But, like you guessed it, recently I received an album that is just too good to ignore. For the record, yes I'm back in the metal business and I have been since the inception of Merchants Of Air. Still, folk or pagan metal is something we don't get often here. That's probably why I've been so curious about this album. I wondered: did the genre evolve? Is there something new and refreshing to be found in pagan metal? The answer, oh hell yeah.
Thy Worshiper is not a new band. They have been around since 1993 and witnessed a rebirth in 2005. This Polish six-piece recorded several albums already and there's no intention to stop. In fact, they're already planning the next one, to be released next year or so. However, let's focus on their current album. It takes pagan metal as a basis, add a healthy dose of eastern European folk to it and comes out with something unique, something that resembles dark folk above metal.
The album isn't loaded with guitars, although there's plenty of headbanging sessions possible. The drums don't rock like the previously mentioned bands do but they add a sense of ritual percussion to the whole. Opener 'Brzask' might be one of the most 'metal' songs, sounding like a blend of Moonspell and Rotting Christ but again dwelling in a mysterious atmosphere, thanks to the ethnic instruments. Vocals range from ritual chants to growls and angelic female vocals. Besides, there's a stunning danceable folk passage in this piece that is so beautiful.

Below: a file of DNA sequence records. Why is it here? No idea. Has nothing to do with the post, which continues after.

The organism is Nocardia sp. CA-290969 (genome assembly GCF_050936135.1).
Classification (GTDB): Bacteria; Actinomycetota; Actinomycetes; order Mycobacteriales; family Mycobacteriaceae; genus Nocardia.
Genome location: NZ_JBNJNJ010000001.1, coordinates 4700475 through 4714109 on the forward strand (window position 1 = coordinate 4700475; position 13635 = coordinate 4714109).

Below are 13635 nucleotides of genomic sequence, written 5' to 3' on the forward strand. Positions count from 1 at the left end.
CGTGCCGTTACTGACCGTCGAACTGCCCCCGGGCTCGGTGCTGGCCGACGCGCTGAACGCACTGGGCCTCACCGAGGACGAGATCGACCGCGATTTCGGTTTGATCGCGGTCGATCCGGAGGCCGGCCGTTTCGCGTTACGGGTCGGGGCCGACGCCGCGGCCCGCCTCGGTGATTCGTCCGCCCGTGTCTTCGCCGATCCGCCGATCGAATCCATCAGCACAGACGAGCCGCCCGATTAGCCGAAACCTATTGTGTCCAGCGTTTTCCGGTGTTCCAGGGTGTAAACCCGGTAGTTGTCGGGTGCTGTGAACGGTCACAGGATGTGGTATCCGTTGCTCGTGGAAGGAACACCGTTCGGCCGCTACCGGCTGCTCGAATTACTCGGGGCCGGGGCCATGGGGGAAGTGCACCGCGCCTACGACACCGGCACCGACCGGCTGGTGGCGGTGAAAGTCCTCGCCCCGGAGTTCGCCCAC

Thy Worshiper clearly have their own style, influenced by black metal and seemingly also by those spooky folk acts like Of The Wand And The Moon, Elend or Sol Invictus. I admit, Thy Worshiper is a lot heavier than those bands but they do have a lot in common, including atmosphere and vocal arrangements. Furthermore, they seem to have a nag for complete freedom in music. In 'Halny' I can even hear some jazz influences. The Shining (blackjazz) could have made this song in a dark mood (but certainly not as good as Thy Worshiper do).
Is it ok to add 'post' to the description of this music? Well, in a certain way it might be. There are some drones and some dark, hypnotic passages. 'Ozyny', for instance is a diabolical chant, dark, eerie and driving on didgeridoo and a percussion like a heartbeat. So let's call this post-folk, especially when the drony bass and guitars come in. Yet, there's is little to no metal to be found here, which isn't a problem by the way. I love this song.
And I also love the other songs, 'Wietlica' is a psychedelic version of a Lacuna Coil song (again, only better), 'Wsrod Cieni i Mgiel' shows the blackened side of the band again and closer 'Ozimina' is a scary piece of music, driving on uptempo percussion and a dark, gothic atmosphere. All of these songs seem to have a different sound, although they fit perfectly together. So what else could I do then recommend this song to everyone who's into dark music. As far as folk, or pagan, metal is concerned, this is now on the top of my list.